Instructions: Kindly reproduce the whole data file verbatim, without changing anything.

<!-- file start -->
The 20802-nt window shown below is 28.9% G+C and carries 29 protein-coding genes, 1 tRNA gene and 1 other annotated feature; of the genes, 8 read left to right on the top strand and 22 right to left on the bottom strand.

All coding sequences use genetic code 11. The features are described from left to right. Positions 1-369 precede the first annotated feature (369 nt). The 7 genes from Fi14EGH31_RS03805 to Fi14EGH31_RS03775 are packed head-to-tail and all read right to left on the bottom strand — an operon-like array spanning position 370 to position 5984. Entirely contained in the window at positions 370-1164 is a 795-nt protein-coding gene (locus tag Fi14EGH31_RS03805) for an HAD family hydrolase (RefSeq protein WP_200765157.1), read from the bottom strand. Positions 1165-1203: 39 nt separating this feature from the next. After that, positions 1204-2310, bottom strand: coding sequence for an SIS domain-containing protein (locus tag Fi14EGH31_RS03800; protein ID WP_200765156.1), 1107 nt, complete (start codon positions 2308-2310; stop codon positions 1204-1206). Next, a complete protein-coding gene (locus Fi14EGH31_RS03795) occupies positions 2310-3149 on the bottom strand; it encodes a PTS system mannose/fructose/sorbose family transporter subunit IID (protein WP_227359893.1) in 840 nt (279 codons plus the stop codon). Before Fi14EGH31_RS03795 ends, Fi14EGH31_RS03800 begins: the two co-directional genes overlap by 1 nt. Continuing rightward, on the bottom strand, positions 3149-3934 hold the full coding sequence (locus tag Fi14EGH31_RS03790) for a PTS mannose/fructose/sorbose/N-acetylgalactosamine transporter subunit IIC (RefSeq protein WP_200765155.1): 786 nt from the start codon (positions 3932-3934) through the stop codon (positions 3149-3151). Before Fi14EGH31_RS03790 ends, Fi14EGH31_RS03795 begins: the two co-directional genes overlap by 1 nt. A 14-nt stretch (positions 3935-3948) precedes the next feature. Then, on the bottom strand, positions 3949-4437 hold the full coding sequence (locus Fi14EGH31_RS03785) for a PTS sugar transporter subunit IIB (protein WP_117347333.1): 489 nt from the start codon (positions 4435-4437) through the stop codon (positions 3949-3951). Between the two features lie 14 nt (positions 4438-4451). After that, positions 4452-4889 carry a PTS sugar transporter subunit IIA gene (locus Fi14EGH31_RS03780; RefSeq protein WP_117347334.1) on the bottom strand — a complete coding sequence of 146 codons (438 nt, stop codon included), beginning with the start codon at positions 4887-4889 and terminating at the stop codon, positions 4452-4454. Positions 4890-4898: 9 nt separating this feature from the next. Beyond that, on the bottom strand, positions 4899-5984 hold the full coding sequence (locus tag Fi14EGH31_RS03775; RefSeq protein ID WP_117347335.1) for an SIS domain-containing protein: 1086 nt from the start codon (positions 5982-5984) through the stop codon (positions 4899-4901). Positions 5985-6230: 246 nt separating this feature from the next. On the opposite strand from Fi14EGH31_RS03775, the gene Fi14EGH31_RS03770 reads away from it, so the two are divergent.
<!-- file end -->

The 20802-nt window shown below is 28.9% G+C and carries 29 protein-coding genes, 1 tRNA gene and 1 other annotated feature; of the genes, 8 read left to right on the top strand and 22 right to left on the bottom strand.

All coding sequences use genetic code 11. The features are described from left to right. Positions 1-369 precede the first annotated feature (369 nt). The 7 genes from Fi14EGH31_RS03805 to Fi14EGH31_RS03775 are packed head-to-tail and all read right to left on the bottom strand — an operon-like array spanning position 370 to position 5984. Entirely contained in the window at positions 370-1164 is a 795-nt protein-coding gene (locus tag Fi14EGH31_RS03805) for an HAD family hydrolase (RefSeq protein WP_200765157.1), read from the bottom strand. Positions 1165-1203: 39 nt separating this feature from the next. After that, positions 1204-2310, bottom strand: coding sequence for an SIS domain-containing protein (locus tag Fi14EGH31_RS03800; protein ID WP_200765156.1), 1107 nt, complete (start codon positions 2308-2310; stop codon positions 1204-1206). Next, a complete protein-coding gene (locus Fi14EGH31_RS03795) occupies positions 2310-3149 on the bottom strand; it encodes a PTS system mannose/fructose/sorbose family transporter subunit IID (protein WP_227359893.1) in 840 nt (279 codons plus the stop codon). Before Fi14EGH31_RS03795 ends, Fi14EGH31_RS03800 begins: the two co-directional genes overlap by 1 nt. Continuing rightward, on the bottom strand, positions 3149-3934 hold the full coding sequence (locus tag Fi14EGH31_RS03790) for a PTS mannose/fructose/sorbose/N-acetylgalactosamine transporter subunit IIC (RefSeq protein WP_200765155.1): 786 nt from the start codon (positions 3932-3934) through the stop codon (positions 3149-3151). Before Fi14EGH31_RS03790 ends, Fi14EGH31_RS03795 begins: the two co-directional genes overlap by 1 nt. A 14-nt stretch (positions 3935-3948) precedes the next feature. Then, on the bottom strand, positions 3949-4437 hold the full coding sequence (locus Fi14EGH31_RS03785) for a PTS sugar transporter subunit IIB (protein WP_117347333.1): 489 nt from the start codon (positions 4435-4437) through the stop codon (positions 3949-3951). Between the two features lie 14 nt (positions 4438-4451). After that, positions 4452-4889 carry a PTS sugar transporter subunit IIA gene (locus Fi14EGH31_RS03780; RefSeq protein WP_117347334.1) on the bottom strand — a complete coding sequence of 146 codons (438 nt, stop codon included), beginning with the start codon at positions 4887-4889 and terminating at the stop codon, positions 4452-4454. Positions 4890-4898: 9 nt separating this feature from the next. Beyond that, on the bottom strand, positions 4899-5984 hold the full coding sequence (locus tag Fi14EGH31_RS03775; RefSeq protein ID WP_117347335.1) for an SIS domain-containing protein: 1086 nt from the start codon (positions 5982-5984) through the stop codon (positions 4899-4901). Positions 5985-6230: 246 nt separating this feature from the next. On the opposite strand from Fi14EGH31_RS03775, the gene Fi14EGH31_RS03770 reads away from it, so the two are divergent.